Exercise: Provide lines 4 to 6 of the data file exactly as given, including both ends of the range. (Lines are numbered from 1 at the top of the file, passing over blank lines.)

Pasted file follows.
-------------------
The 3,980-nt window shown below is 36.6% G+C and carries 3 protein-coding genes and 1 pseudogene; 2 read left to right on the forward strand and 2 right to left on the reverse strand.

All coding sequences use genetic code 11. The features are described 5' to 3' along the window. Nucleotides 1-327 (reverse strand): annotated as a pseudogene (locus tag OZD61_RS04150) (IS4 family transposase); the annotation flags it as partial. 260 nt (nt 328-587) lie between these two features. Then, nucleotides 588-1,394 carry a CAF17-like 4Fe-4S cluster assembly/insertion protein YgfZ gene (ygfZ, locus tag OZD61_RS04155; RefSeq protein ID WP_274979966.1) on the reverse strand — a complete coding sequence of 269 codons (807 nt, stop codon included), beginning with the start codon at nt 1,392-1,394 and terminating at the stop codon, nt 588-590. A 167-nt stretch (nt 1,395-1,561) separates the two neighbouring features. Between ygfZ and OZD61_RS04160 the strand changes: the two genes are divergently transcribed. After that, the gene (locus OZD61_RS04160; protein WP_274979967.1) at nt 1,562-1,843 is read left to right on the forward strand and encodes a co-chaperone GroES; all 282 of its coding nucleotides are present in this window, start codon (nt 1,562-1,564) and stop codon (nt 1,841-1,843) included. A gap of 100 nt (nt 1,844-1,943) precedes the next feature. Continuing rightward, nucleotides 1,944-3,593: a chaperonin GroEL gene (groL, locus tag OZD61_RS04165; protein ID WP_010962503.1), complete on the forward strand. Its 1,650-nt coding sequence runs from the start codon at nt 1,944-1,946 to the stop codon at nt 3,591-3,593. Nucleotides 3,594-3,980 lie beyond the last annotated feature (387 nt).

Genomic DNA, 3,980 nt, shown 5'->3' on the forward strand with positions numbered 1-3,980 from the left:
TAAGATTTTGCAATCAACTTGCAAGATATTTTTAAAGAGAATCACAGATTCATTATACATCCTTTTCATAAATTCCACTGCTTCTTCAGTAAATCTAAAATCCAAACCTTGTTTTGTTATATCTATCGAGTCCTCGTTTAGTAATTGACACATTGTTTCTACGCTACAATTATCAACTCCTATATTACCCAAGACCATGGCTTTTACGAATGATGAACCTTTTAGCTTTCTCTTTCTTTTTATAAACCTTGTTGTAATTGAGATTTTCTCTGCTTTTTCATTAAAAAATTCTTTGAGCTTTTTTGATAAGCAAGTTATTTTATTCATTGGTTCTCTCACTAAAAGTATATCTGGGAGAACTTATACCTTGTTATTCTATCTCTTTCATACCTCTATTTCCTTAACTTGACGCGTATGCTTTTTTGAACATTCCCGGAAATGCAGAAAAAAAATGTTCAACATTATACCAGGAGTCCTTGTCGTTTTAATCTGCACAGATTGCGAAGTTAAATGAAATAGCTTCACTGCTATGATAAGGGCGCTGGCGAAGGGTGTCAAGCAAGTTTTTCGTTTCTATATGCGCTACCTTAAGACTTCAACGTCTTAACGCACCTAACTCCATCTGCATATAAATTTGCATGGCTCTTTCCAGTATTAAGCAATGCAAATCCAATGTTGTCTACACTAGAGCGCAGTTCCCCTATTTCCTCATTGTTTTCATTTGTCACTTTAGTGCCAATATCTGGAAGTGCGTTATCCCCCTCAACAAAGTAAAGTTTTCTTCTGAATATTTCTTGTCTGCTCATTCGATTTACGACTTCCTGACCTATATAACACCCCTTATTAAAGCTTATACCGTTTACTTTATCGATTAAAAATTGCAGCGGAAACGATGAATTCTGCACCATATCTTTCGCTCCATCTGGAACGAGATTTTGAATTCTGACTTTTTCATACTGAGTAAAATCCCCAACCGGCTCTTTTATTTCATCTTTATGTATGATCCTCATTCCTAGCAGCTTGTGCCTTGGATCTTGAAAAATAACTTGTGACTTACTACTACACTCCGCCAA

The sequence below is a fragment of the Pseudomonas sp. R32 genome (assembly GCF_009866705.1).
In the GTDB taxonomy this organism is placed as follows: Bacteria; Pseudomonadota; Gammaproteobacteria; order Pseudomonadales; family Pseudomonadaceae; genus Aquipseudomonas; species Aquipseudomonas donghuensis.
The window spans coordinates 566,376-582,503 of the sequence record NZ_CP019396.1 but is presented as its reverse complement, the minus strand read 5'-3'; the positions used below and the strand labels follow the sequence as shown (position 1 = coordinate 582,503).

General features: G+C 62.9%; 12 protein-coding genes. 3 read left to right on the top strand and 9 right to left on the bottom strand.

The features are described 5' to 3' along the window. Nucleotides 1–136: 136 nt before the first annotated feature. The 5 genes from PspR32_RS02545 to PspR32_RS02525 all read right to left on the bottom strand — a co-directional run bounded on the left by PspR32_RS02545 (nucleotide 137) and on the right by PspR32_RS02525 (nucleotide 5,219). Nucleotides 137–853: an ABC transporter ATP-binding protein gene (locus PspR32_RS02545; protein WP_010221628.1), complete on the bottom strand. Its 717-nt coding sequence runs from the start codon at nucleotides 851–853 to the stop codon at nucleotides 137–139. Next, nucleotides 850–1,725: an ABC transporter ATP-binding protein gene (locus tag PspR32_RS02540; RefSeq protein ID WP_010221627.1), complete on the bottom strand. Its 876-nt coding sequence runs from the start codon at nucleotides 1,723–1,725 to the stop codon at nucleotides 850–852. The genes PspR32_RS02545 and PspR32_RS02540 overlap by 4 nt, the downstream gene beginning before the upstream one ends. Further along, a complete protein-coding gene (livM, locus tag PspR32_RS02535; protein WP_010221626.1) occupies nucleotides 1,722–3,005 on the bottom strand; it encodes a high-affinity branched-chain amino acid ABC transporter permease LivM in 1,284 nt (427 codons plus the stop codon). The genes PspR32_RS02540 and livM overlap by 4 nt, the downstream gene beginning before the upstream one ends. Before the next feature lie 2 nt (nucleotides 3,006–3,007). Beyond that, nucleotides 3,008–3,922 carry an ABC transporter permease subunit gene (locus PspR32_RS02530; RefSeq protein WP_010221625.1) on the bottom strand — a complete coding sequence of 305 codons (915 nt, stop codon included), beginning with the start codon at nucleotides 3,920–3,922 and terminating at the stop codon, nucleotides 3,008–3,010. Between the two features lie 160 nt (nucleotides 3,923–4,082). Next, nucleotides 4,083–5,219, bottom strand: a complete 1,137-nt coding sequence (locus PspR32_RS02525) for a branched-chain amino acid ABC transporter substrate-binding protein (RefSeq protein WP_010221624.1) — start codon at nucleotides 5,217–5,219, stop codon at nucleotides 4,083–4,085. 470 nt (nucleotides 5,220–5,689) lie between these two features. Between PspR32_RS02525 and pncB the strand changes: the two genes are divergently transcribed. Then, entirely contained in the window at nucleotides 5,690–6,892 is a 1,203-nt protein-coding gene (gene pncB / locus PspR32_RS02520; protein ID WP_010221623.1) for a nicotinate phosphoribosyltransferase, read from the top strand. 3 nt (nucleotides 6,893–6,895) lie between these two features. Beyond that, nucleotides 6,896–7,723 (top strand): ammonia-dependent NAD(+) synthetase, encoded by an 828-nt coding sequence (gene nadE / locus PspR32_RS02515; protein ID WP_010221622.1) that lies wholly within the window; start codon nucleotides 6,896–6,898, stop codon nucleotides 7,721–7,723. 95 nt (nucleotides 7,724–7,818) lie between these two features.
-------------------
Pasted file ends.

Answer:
TAAGATTTTGCAATCAACTTGCAAGATATTTTTAAAGAGAATCACAGATTCATTATACATCCTTTTCATAAATTCCACTGCTTCTTCAGTAAATCTAAAATCCAAACCTTGTTTTGTTATATCTATCGAGTCCTCGTTTAGTAATTGACACATTGTTTCTACGCTACAATTATCAACTCCTATATTACCCAAGACCATGGCTTTTACGAATGATGAACCTTTTAGCTTTCTCTTTCTTTTTATAAACCTTGTTGTAATTGAGATTTTCTCTGCTTTTTCATTAAAAAATTCTTTGAGCTTTTTTGATAAGCAAGTTATTTTATTCATTGGTTCTCTCACTAAAAGTATATCTGGGAGAACTTATACCTTGTTATTCTATCTCTTTCATACCTCTATTTCCTTAACTTGACGCGTATGCTTTTTTGAACATTCCCGGAAATGCAGAAAAAAAATGTTCAACATTATACCAGGAGTCCTTGTCGTTTTAATCTGCACAGATTGCGAAGTTAAATGAAATAGCTTCACTGCTATGATAAGGGCGCTGGCGAAGGGTGTCAAGCAAGTTTTTCGTTTCTATATGCGCTACCTTAAGACTTCAACGTCTTAACGCACCTAACTCCATCTGCATATAAATTTGCATGGCTCTTTCCAGTATTAAGCAATGCAAATCCAATGTTGTCTACACTAGAGCGCAGTTCCCCTATTTCCTCATTGTTTTCATTTGTCACTTTAGTGCCAATATCTGGAAGTGCGTTATCCCCCTCAACAAAGTAAAGTTTTCTTCTGAATATTTCTTGTCTGCTCATTCGATTTACGACTTCCTGACCTATATAACACCCCTTATTAAAGCTTATACCGTTTACTTTATCGATTAAAAATTGCAGCGGAAACGATGAATTCTGCACCATATCTTTCGCTCCATCTGGAACGAGATTTTGAATTCTGACTTTTTCATACTGAGTAAAATCCCCAACCGGCTCTTTTATTTCATCTTTATGTATGATCCTCATTCCTAGCAGCTTGTGCCTTGGATCTTGAAAAATAACTTGTGACTTACTACTACACTCCGCCAA

The sequence below is a fragment of the Pseudomonas sp. R32 genome (assembly GCF_009866705.1).
In the GTDB taxonomy this organism is placed as follows: Bacteria; Pseudomonadota; Gammaproteobacteria; order Pseudomonadales; family Pseudomonadaceae; genus Aquipseudomonas; species Aquipseudomonas donghuensis.